In other words, this sequence is much longer in actual gameplay than depicted.  Based on the events shown, and the manner in which they are timed I think I am safe in the assumption that there is a quick-time-event around which this entire sequence is based.  Which means it is not just brutal, it is interactive.

Today, the head of Crystal Dynamics released a statement saying the following:

“…Unfortunately we were not clear in a recent E3 press interview and things have been misunderstood.  Before this gets out of hand (Too fucking late! -ed), let me explain.

In making this Tomb Raider origins story our aim was to take Lara Croft on an exploration of what makes her the character she embodies in later Tomb Raider games.  One of the character defining moments for Lara in the game, which has incorrectly been referred to (by your own employee, the executive producer on the game -ed) as an ‘attempted rape’ scene is the content we showed at this year’s E3… This is where Lara is forced to kill another human for the first time.  In this particular section, while there is a threatening undertone in the sequence and surrounding drama, it never goes any further than the scenes that we have already shown publicly.  Sexual assault of any kind is categorically not a theme that we cover in this game. (emphasis mine -ed)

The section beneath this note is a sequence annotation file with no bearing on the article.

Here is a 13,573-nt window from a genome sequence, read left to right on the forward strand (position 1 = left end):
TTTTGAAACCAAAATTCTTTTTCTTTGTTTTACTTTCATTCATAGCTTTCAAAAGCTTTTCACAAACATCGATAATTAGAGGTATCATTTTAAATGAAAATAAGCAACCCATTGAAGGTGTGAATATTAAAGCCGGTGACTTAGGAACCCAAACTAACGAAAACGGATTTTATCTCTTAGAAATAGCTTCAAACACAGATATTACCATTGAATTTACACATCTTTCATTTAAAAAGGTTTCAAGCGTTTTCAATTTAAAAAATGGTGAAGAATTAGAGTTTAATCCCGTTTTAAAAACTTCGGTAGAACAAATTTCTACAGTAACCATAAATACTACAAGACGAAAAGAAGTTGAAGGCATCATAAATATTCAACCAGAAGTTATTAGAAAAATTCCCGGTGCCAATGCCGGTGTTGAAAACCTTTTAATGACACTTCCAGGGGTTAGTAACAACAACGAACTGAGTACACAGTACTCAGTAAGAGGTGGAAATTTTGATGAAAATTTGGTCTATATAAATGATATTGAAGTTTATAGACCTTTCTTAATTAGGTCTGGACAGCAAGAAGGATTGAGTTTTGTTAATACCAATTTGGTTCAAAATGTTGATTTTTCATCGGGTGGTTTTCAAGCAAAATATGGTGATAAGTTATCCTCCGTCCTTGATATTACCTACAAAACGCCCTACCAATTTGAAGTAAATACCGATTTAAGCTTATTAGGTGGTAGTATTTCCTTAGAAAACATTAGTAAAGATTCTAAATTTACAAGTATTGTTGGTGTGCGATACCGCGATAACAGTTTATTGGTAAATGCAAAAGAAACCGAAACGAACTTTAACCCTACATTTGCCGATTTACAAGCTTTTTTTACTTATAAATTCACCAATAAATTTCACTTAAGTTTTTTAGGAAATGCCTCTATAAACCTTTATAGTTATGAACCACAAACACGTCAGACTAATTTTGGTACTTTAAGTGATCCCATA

…We’re sorry this has not been better explained, we’ll certainly be more careful with what is said in the future. (again, emphasis mine -ed)”

-Darrel Gallagher, Studio Head – Crystal Dynamics

Well fuck me sideways, Darrell, that sure clears that up, thanks!  Sexual assault of any kind is categorically not a theme that we cover in this game.  Well I guess that footage was from another game because there was some pretty clear sexual assault in it!  And how could it possibly go further than what you showed, what with a good chunk of the sequence being excised for the trailer.  I guess its non-interactive as well, seeing as that would be “going further” as well.

I’m not saying a game cannot use these themes to profound effect.  They can, and I’m sure one day they will.  To say that Tomb Raider has no sexual assault in it, when high-ranking members of your production staff have said that enemies will try to rape Lara Croft in this game, and video evidence exists to the contrary, certainly takes some balls, I’ll give you that one.